Songs of innocence; songs of experience
A couple of people at St. Blogs have posted in the last day about pop culture sexualizing and/or desensitizing children. Rich Leonardi recounts girls who looked about 10 singing “Stacy’s Mom” on the karaoke. Barbara Nicolosi, in the course of a vigorous attack on LITTLE MISS SUNSHINE, protests particularly a scene involving a 7-year-old in a burlesque (skip to the graf starting “a seven year old” … the rest of her piece is certainly worth reading, but it’s not relevant to my point here).
I could certainly imagine the LITTLE MISS SUNSHINE scene being offensive if there were nudity or the girl’s movements were continually sexualized (Barbara says they were; she has seen the film, I have not). But I’m not sure how much damage it actually does to the girl. I think it’s much more a matter of adult repugnance at being made to see a child in a sexual light,¹ because adults know the meaning of certain things that kids don’t. I went to an NBA game in Atlanta when the Macarena was all the rage, and during one of the time-outs or quarter- or half-breaks, the Hawks had some girls who looked to be about 6 or 7 on the court to do the dance. Their costumes were all color-coded, like the women in the video, and when they got to the last move, which involves rolling your hips, it was all I could do to think “I wonder if they know what that gesture symbolizes.” But it’s very easy for an experienced adult to overestimate what an innocent child will understand.
But for the girl in LITTLE MISS SUNSHINE herself, assuming there was no unsimulated nudity, it could very well be meaningless. Kids play “dress-up” and “let’s pretend” all the time. She was probably directed like the kid stars in BUGSY MALONE … although one of them grew up to be Scott Baio, so maybe this is horrendous, after all.
As for Rich’s anecdote … I’m not sure how much of lyrics like that kids absorb, depending on age. I can only speak personally and maybe I was just unusually innocent as a boy or grew up in a more-generally-innocent time. But I’m certain that nonchalant defusing is the best way to keep children innocent. Children are curious and pick up pretty infallibly on adult awkwardness.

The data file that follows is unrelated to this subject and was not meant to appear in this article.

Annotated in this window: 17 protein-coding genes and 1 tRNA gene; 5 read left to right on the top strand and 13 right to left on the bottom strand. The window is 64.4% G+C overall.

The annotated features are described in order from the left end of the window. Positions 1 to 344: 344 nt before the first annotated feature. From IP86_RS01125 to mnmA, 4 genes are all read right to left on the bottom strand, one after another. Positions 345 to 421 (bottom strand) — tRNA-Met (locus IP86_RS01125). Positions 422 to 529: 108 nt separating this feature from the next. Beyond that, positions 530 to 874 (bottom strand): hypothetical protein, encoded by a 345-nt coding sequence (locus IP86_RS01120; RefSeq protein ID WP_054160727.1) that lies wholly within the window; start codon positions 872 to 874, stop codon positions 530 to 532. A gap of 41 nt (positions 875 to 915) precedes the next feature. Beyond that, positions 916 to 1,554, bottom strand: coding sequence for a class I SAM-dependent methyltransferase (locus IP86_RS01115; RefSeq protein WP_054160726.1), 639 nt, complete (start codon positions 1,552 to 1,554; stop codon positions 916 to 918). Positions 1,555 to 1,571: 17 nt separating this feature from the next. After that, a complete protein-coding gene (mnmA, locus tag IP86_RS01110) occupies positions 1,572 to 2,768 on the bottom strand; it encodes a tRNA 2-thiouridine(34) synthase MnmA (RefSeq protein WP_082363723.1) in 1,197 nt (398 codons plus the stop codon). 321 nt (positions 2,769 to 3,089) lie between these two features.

I certainly remember loving LaBelle’s “Lady Marmalade” — it was a hit when I was 9 years old. No adult can look at the lyrics and not know what is happening in the song, even if he doesn’t know what is English for “voulez-vous coucher avec moi ce soir” (though the lyrics to this All Saints remix just turn my stomach). I loved Sweet, David Bowie and British glam-rock of the early-70s without ever catching onto anything “queer” going on, or figuring out what “Little Willy” or “Rebel, Rebel” were all about or what a groupie was (from “Fox on the Run”). After emigration, I could also recall being mystified at the coy ads on US daytime TV for feminine products like tampons and douches, which you couldn’t advertise on British TV at the time. And asking in 6th-grade health class, when we were on the nutrition unit, why women need more iron than men (something mentioned in some vitamin ads at the time — “and being women, we lose some of that” was the vague reference to what I later learned was menstruation).
When I was about 12 or 13, my mother took me to see THE SENTINEL. There was a scene in which the frame cuts off the heroine from the waist and forearm down. But from the direction of the arm and the sounds she is making, it is clear to an adult that she’s masturbating. At this scene, I turned to my mother and innocently asked “what is she doing?” She casually said “oh, she’s just got a tummyache.” A man sitting behind us overheard this and burst out laughing. My mother was so nonchalant in defusing my question that, I remember the movie but had no memory of this exchange or the man’s laughter when she recounted it to me years later. In principle, she could have been making it all up.